JH Gunderson

From Webster: Definition of hysteria

1: a psychoneurosis marked by emotional excitability and disturbances of the psychogenic, sensory, vasomotor, and visceral (see VISCERAL sense 4) functions

2: behavior exhibiting overwhelming or unmanageable fear or emotional excess.

A: We agree that keeping the pigs away from the humans keeps everybody healthy. That is why the pigs are raised in closed buildings. That is why the pigs are raised in isolation. We don't keep them in the house, as it seems the good Doctor Fournier seems to want to do.

B: The Schenk Barns, are two rivers and 5 to 7 miles from the City of Yankton water supply. The barns have a state inspected concrete vault to store manure.

C: The City of Yankton uses clay lined pits, next to the river and spreads the solid portion of the 'waste' on farmland near the city without state supervision.

D: West of town, 5,000 people have septic systems that drain into the lake and river above where the City of Yankton draws it's municipal system.

E: and finally, Guy Larson, representing the Sierra Club, announced at a recent meeting that the highest concentrations of E.Coli bacteria they had found in testing last fall were found near the City of Yankton water treatment plant. Oddly enough, the clean water was at the north end of town, probably from tile outlets after, mostly cow, manure had been spread.

Perhaps, more facts and less hysteria and misinformation would help this discourse.

John H Gunderson

PTau

A convenient set of facts you have chosen JHG. And a bit of loose interpretation of what Dr Fournier was trying to get across in just few words. No hysteria, just some of the possibilities and some of the history of past viruses. H1N1 or H3N2 and it variants. We all need to do our best these days and the science of industrial farming is not always on your side just because you choose to ignore it. I will respond to each of your paragraphs with a different set of inconvenient truths.

Para A: Yes you are keeping the pigs away from people. Not the smell, or what's in the smell either - toxins. Only one of the new barns built in the last two years is a "closed" barn. That one is owned by the Schenk's and as of two days ago, it still smelled horrible for the neighbors. Your barns, and all the others, are curtain barns. Closed sometimes and open at other times. No filters, just fans.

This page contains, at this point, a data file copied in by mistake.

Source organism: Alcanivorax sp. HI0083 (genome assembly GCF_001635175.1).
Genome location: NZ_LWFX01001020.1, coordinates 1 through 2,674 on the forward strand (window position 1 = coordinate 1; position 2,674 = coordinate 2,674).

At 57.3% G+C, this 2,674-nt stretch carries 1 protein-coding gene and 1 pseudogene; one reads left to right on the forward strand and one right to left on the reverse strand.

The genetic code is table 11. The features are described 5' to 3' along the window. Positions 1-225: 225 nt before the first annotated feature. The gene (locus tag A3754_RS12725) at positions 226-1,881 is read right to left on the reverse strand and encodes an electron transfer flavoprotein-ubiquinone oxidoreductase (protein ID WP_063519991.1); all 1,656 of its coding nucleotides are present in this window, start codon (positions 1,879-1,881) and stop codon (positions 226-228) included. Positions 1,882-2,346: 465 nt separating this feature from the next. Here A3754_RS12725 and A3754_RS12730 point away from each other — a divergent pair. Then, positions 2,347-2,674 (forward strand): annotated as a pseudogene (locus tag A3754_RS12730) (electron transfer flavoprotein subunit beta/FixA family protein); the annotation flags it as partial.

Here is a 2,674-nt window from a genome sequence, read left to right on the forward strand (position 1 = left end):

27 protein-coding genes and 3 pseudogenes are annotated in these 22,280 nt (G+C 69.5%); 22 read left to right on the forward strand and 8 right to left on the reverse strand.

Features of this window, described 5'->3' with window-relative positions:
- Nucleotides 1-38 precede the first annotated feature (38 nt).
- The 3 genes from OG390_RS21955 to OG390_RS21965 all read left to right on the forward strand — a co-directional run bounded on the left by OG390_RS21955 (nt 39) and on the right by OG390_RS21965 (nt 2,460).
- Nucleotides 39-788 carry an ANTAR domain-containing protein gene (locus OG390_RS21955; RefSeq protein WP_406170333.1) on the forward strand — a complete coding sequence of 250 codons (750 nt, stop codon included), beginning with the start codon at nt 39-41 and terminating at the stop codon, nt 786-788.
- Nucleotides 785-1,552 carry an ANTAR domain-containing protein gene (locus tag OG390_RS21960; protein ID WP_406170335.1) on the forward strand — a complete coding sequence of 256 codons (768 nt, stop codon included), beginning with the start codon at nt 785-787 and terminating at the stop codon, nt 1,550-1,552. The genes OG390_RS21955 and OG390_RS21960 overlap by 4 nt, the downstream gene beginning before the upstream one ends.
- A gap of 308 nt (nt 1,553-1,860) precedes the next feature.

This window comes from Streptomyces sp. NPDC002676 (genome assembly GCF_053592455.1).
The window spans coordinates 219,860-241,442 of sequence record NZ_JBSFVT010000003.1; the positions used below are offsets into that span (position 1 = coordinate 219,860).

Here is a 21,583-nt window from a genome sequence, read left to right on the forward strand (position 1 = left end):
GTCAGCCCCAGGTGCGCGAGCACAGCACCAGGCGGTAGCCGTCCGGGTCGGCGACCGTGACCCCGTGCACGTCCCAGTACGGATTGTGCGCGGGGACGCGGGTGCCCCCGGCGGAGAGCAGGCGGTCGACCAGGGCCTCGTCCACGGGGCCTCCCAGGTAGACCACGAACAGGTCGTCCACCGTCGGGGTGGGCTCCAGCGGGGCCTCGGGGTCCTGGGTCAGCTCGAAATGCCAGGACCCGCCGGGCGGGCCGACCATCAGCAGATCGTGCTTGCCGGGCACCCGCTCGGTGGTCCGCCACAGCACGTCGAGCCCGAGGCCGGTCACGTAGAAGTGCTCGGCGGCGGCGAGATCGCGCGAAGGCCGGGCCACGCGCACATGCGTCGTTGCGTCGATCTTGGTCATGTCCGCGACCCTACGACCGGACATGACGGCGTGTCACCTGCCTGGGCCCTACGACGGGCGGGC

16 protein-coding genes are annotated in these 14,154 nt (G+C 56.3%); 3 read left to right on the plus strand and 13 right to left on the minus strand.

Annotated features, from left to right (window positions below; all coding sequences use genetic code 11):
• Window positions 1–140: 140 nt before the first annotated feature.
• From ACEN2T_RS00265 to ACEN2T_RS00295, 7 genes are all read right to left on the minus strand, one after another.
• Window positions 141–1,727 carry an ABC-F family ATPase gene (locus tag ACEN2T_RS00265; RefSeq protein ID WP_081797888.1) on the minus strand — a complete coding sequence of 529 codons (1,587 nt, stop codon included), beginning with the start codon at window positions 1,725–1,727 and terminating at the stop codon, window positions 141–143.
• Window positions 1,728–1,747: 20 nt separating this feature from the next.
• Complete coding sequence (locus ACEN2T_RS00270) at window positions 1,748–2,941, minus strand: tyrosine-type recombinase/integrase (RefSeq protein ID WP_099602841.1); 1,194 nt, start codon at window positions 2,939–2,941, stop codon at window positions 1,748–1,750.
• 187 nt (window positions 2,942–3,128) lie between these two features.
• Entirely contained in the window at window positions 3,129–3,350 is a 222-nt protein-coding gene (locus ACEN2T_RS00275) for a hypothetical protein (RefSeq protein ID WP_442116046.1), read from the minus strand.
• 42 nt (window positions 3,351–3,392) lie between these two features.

Para B: The Schenks have 5 operational barns in MH and Gayville Area. Despite what Dr Schenk stated above, the Gayville site on Hwy 50 is mapped above the shallow aquifer, about 50' and sometimes a little more or less. The Artesian Well in the front driveway of the barn is a nice touch too. We can nitpick all you want on the numbers, but it's more than that. Concrete walls and floors will fail someday. The concrete inspection you mentioned only happens once when the pit is new and not full of effluent. And I do believe that inspection is only for State permitted barns, but I could be wrong about that. But a one time visit and no monitoring wells... we can do better than that. Also, due in part to the unregulated plans for these below the DENR sized facilities, the accumulation of field runoff over time will cause some damage. It has everywhere it’s been tried. Yours' has a State permit for sure. I just hope you are able to put in those buffer strips to keep the manure on your sloping fields before getting to the not too distant James River.

Para C, D, E, and F: It's always nice to change the subject to something that you and I can agree on. The West side lake district does have a problem with septic systems. A few discussions have taken place by this commission, but my hopes for a solution are dim. The past commission just approved more septic facilities out there along with every hog barn. Dr Fournier was not implying the aquifer supplies the city of Yankton, but rather it does supply many homes from wells throughout the county.

Someday we may be able to find some balance in this community. But my hopes for that, well, are dim as well. Let's come to the table JHG and talk. You have my number.

PTau